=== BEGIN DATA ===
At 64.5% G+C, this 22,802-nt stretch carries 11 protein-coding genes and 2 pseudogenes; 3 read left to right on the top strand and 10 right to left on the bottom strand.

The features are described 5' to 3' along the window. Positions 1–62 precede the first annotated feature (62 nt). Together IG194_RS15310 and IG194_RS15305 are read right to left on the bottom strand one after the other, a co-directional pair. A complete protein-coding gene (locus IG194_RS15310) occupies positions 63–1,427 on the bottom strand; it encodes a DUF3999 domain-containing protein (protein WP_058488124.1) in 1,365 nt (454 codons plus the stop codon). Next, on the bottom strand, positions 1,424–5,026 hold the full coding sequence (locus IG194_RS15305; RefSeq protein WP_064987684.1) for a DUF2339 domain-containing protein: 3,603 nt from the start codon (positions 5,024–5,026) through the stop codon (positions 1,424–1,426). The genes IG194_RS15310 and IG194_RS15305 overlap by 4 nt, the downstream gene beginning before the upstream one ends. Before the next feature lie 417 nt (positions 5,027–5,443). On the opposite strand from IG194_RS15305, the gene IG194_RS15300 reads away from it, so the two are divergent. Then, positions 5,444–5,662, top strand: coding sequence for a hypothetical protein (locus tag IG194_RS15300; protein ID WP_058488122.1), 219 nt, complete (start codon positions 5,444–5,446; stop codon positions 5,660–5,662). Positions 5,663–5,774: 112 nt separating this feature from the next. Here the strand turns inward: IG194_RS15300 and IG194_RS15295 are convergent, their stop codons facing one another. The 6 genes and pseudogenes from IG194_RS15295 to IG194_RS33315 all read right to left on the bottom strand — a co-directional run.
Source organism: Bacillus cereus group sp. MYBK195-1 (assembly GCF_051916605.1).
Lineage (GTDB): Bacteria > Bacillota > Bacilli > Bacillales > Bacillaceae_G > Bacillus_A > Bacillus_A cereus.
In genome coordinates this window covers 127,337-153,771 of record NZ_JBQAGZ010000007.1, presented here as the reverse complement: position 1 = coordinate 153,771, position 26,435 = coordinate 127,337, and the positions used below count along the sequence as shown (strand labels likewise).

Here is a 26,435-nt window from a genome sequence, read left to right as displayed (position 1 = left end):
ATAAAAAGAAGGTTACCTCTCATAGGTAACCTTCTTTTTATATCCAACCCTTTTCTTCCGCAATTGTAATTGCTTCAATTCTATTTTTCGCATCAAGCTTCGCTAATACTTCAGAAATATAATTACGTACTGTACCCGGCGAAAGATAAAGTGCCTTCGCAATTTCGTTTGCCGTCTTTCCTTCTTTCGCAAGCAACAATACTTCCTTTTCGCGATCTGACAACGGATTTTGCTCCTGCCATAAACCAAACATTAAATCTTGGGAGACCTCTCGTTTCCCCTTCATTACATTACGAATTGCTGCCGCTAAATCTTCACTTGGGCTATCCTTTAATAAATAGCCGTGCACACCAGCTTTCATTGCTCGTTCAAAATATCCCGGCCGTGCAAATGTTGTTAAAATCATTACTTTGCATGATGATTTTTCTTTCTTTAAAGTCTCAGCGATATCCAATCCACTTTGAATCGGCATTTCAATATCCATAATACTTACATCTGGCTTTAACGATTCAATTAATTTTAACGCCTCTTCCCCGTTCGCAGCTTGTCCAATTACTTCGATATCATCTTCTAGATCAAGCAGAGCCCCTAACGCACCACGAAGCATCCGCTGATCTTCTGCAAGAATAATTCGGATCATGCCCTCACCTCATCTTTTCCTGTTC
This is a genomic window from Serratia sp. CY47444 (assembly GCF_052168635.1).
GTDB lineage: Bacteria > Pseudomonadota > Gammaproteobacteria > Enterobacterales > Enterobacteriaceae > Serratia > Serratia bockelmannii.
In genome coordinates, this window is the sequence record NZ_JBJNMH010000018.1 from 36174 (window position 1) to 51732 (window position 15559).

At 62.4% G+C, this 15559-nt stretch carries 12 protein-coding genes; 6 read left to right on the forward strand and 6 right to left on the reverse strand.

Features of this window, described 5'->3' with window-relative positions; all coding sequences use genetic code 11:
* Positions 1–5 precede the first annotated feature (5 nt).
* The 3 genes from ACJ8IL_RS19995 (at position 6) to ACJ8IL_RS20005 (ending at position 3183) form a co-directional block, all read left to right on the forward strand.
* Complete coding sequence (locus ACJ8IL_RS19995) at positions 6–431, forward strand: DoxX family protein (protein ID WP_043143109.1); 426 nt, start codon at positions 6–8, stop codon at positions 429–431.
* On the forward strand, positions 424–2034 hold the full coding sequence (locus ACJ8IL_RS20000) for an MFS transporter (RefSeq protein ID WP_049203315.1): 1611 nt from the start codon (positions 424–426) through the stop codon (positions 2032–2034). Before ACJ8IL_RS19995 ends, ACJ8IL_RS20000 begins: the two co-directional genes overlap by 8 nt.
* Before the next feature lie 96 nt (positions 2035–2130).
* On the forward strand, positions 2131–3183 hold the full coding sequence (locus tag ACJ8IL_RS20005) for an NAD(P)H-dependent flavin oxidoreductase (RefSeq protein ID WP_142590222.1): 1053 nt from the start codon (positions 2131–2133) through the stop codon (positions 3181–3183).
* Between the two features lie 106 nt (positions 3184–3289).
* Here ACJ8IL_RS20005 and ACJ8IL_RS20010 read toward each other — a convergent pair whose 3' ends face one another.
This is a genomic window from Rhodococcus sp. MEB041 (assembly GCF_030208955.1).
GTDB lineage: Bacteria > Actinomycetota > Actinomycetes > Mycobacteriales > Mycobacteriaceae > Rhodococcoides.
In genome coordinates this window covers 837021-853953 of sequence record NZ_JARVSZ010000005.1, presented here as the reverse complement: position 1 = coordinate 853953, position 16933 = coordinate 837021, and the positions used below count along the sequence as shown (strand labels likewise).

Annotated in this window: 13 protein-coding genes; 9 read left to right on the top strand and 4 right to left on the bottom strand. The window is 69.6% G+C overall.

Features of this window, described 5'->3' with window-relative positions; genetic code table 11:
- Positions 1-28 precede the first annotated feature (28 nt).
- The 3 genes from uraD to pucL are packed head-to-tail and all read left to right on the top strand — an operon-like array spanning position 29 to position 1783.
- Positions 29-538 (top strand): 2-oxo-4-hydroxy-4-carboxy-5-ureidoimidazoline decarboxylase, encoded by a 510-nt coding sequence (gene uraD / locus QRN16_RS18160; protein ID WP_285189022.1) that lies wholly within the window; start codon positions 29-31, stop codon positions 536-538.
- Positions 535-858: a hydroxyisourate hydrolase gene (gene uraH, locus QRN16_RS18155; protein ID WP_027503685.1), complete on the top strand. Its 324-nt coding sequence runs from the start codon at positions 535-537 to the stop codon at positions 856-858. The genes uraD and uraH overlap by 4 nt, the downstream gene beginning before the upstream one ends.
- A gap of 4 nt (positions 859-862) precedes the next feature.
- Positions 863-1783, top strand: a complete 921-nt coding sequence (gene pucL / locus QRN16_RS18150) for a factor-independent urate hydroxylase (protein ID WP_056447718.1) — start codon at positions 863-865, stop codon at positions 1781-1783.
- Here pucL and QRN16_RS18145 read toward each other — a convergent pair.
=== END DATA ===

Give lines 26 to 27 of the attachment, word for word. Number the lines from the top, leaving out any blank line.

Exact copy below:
- Positions 1-28 precede the first annotated feature (28 nt).
- The 3 genes from uraD to pucL are packed head-to-tail and all read left to right on the top strand — an operon-like array spanning position 29 to position 1783.